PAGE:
"It's a new pitch for me,'' Humber said. "Juan has been helping me out with a little bit and I've been picking other guys' brains. Now it's a matter of knowing when to use it in the game and being confident it will do what it needs to do.''

Viciedo out 3-4 weeks

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SCOTTSDALE, Ariz. -- The Tank had been money in the bank as far as White Sox manager Ozzie Guillen was concerned.

Now Dayan Viciedo's spring training is over. The right fielder suffered a fractured right thumb when he was hit with a pitch by Texas Rangers right-hander Dave Bush during the eighth inning of the Sox' 7-6 Cactus League victory on Thursday. He is expected to be out three to four weeks.

"Every time you go to spring training you always worry about that, people getting hurt,'' Guillen said. "When that happens to any player, especially the way he's been playing, it was sad. That's the bad part of this game People get hurt and you feel for them no matter if it was Dayan or anybody else.''

Thornton gets 2-year extension

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GLENDALE, Ariz. -- Left-handed reliever Matt Thornton agreed to a two-year, $12 million contract extension with the White Sox on Sunday.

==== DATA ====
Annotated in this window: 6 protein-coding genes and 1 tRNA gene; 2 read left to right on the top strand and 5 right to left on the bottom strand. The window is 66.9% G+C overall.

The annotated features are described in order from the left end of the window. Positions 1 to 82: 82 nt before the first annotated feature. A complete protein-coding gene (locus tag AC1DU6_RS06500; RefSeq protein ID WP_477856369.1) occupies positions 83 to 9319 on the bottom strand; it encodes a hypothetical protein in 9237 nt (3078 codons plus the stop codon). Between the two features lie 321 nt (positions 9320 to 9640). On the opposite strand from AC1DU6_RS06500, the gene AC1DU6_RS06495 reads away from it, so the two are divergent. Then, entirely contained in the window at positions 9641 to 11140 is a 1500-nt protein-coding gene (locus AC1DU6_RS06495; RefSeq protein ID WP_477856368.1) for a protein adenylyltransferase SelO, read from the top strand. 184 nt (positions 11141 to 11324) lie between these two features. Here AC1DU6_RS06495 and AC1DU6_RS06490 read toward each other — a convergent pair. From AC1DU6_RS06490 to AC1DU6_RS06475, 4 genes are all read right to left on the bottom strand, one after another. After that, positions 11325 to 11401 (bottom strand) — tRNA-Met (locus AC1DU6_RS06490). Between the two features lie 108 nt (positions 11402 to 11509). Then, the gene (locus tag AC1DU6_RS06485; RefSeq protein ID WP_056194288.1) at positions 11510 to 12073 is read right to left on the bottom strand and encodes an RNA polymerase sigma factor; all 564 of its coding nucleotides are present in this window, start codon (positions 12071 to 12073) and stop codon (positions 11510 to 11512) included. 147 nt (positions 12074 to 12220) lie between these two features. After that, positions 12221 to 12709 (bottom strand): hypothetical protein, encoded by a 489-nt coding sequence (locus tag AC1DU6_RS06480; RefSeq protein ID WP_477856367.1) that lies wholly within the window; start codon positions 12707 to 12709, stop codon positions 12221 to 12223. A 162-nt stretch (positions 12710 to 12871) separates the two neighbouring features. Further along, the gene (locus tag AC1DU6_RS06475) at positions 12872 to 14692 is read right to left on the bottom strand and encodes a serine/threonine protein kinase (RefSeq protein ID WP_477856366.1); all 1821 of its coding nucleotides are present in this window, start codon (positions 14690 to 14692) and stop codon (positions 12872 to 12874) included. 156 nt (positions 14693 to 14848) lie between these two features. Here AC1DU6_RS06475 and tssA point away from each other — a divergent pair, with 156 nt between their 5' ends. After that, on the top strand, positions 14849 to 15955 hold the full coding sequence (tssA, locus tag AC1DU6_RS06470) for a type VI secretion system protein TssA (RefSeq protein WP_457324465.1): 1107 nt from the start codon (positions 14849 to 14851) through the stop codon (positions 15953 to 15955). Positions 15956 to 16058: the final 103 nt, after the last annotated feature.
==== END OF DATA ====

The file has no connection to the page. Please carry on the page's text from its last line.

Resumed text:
The deal includes a club option for 2014. Thornton, 34, will receive $5.5 million each in 2012 and 2013. The Sox hold a $6 million option for 2014, which includes a $1 million buyout.

Named to the American League All-Star team as a setup man last season, Thornton's role is yet to be determined for this season. He is being considered for and has expressed a desire to be the Sox' closer.

Thornton is 26-23 with a 3.68 ERA with 436 strikeouts in 410 career games over seven seasons with the Seattle Mariners and Sox. He was 5-4 with a 2.67 ERA In 2010, and he led all AL relievers with 12.02 strikeouts per nine innings. He also had eight saves.

He is one of four relievers with 20 or more holds in the last three seasons.